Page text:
Arkansas' cotton, rice and corn growers are making a late-inning rally after a spring-long rain-and-cold delay that kept them from planting their crops.
Arkansas’ cotton, rice and corn growers are making a late-inning rally after a spring-long rain-and-cold delay that kept them from planting their crops.
The brightest number in the latest crop report from the National Agricultural Statistics Service, showed 4.5 days suitable for fieldwork.
“This week, we’re seeing cotton and rice planting really break loose,” said Scott Stiles, extension economist with the University of Arkansas System Division of Agriculture. “This is the first week of the year it seems, that our growers have really had more than a day or two a week in which they could get into the field. The temperatures are finally where they need to be as well.
“The Delta, as well as the Midwest, has struggled with planting to the point that original planting intentions have been changed somewhat,” he said.
“We’ll see more soybean acres planted than growers indicated in March. Plus, the delays from the cold and wet weather are adding a modest yield and production concern to the corn and rice markets,” Stiles said. “Rice growers are really concerned at this point. A number of factors determine yield, but historically speaking, the state average has dropped in years with planting this slow.”
Monday’s NASS Crop Progress report showed 93 percent of the corn crop planted, 3 percent below the five-year average and 7 percent behind last year. In other crops:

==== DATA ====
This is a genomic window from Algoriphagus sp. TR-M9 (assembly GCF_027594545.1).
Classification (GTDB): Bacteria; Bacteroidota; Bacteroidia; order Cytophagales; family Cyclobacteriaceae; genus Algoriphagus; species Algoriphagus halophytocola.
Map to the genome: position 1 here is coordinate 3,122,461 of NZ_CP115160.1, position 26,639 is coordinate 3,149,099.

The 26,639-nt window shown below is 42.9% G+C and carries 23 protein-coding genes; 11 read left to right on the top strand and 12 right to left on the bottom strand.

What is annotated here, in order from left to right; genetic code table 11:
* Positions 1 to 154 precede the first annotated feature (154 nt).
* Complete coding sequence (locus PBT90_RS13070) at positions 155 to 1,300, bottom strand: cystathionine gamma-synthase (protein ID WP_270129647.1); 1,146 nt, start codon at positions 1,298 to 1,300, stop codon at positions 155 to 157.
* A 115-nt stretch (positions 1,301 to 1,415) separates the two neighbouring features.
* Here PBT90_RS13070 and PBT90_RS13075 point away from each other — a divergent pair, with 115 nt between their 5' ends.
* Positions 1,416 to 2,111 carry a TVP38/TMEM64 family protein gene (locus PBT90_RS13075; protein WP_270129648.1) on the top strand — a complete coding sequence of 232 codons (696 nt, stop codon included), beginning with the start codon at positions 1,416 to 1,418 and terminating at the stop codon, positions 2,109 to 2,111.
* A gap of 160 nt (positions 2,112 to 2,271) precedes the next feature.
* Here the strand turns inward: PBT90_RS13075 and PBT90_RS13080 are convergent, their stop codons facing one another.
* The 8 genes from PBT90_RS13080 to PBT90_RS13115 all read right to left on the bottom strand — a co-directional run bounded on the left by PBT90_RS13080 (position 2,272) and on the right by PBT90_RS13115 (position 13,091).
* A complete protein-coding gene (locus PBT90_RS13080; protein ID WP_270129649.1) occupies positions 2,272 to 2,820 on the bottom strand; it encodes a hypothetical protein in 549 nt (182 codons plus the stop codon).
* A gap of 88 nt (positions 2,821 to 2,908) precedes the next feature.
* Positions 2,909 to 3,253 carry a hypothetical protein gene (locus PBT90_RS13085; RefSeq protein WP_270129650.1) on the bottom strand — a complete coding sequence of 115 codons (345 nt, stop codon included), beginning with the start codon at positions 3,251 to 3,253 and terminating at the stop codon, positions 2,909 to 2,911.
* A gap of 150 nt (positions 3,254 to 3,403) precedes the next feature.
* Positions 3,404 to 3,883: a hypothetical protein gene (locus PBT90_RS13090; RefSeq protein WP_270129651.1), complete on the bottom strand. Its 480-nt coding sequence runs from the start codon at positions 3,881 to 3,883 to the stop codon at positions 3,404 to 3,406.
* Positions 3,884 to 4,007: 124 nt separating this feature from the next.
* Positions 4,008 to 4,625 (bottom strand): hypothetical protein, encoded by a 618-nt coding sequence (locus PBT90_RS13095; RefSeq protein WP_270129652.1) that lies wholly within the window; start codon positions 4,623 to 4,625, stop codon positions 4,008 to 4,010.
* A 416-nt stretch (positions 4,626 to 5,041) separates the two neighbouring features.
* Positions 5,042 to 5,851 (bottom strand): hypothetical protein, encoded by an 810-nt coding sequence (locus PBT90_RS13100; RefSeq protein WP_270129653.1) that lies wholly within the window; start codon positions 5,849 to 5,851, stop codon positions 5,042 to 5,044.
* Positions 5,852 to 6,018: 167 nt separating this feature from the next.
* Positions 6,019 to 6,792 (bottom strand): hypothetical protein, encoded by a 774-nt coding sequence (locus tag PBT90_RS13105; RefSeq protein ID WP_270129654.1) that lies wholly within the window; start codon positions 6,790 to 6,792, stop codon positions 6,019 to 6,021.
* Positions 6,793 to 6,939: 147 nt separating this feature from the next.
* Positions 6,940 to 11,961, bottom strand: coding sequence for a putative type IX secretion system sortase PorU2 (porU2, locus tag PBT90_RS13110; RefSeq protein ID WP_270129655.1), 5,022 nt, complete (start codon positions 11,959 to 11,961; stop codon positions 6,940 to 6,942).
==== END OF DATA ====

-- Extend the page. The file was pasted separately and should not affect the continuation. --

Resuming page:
• Cotton was 13 percent planted, 78 percent behind last year and 42 percent below the five-year average.
• Rice was 60 percent planted, 39 percent behind last year and 18 percent below the five-year average.
• Sorghum was also at 60 percent, 39 percent behind last year and 21 percent behind the five-year average.
• Soybeans were 19 percent planted, 50 percent behind last year and 19 percent below the five-year average.
• Winter wheat was 93 percent headed by week’s end, 7 percent behind last year and 5 percent below the five-year average.
“Arkansas rice growers still have 40 percent of the crop left to plant,” Stiles said. “Normally, they’d be about 80 percent planted at this point. This year’s rice planting pace is the slowest since 1993.”
Similar to rice, cotton planting in the state well behind the norm of 55 percent planted. This year marks the slowest cotton planting pace in Arkansas since 1991. Continued strength in cotton prices, which have recently traded at the mid-80 cent level, and an open window for planting this week may boost cotton acres slightly above March intentions of 270,000 acres.
The National Weather Service does have a 30-50 percent chance for rain in the forecast on Wednesday and Thursday, tapering to 20 percent by Friday.